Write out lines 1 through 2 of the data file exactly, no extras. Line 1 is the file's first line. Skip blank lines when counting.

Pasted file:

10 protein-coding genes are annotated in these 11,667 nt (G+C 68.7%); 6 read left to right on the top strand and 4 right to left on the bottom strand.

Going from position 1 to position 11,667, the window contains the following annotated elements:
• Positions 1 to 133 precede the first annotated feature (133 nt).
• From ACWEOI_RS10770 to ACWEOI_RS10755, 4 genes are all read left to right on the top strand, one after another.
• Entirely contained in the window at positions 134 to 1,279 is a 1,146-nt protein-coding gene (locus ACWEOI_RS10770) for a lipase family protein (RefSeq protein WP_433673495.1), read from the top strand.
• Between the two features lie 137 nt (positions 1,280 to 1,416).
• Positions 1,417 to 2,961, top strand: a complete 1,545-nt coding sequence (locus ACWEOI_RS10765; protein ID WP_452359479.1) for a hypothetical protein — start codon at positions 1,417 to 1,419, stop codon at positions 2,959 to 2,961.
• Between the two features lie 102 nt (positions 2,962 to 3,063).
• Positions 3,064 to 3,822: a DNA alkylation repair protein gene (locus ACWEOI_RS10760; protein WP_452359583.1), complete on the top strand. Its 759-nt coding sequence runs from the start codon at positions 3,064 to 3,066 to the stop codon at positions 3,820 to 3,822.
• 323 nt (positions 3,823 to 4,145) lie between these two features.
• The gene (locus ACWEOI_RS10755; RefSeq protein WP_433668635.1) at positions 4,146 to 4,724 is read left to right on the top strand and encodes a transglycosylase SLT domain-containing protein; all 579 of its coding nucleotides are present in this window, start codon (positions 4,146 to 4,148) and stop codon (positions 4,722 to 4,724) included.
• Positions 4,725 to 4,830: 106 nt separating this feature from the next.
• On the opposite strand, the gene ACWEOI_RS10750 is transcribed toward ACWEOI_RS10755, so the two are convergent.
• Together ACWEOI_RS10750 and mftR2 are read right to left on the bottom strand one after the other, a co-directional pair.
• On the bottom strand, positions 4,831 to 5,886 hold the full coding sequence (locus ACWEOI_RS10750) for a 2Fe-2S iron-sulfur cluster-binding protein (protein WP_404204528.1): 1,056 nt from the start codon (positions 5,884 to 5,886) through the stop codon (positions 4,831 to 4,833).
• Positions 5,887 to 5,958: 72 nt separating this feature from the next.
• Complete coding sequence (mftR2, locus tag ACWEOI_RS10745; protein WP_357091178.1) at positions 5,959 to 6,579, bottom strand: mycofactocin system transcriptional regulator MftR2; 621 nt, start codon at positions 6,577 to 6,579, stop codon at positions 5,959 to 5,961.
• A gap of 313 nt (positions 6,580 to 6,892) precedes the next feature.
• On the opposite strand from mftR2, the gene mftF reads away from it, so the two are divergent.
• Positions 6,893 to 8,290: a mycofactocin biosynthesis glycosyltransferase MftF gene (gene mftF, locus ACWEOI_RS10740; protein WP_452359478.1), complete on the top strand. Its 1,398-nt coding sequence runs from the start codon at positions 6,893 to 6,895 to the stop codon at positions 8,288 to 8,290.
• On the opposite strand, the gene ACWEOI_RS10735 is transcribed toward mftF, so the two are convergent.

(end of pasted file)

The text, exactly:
10 protein-coding genes are annotated in these 11,667 nt (G+C 68.7%); 6 read left to right on the top strand and 4 right to left on the bottom strand.

Going from position 1 to position 11,667, the window contains the following annotated elements: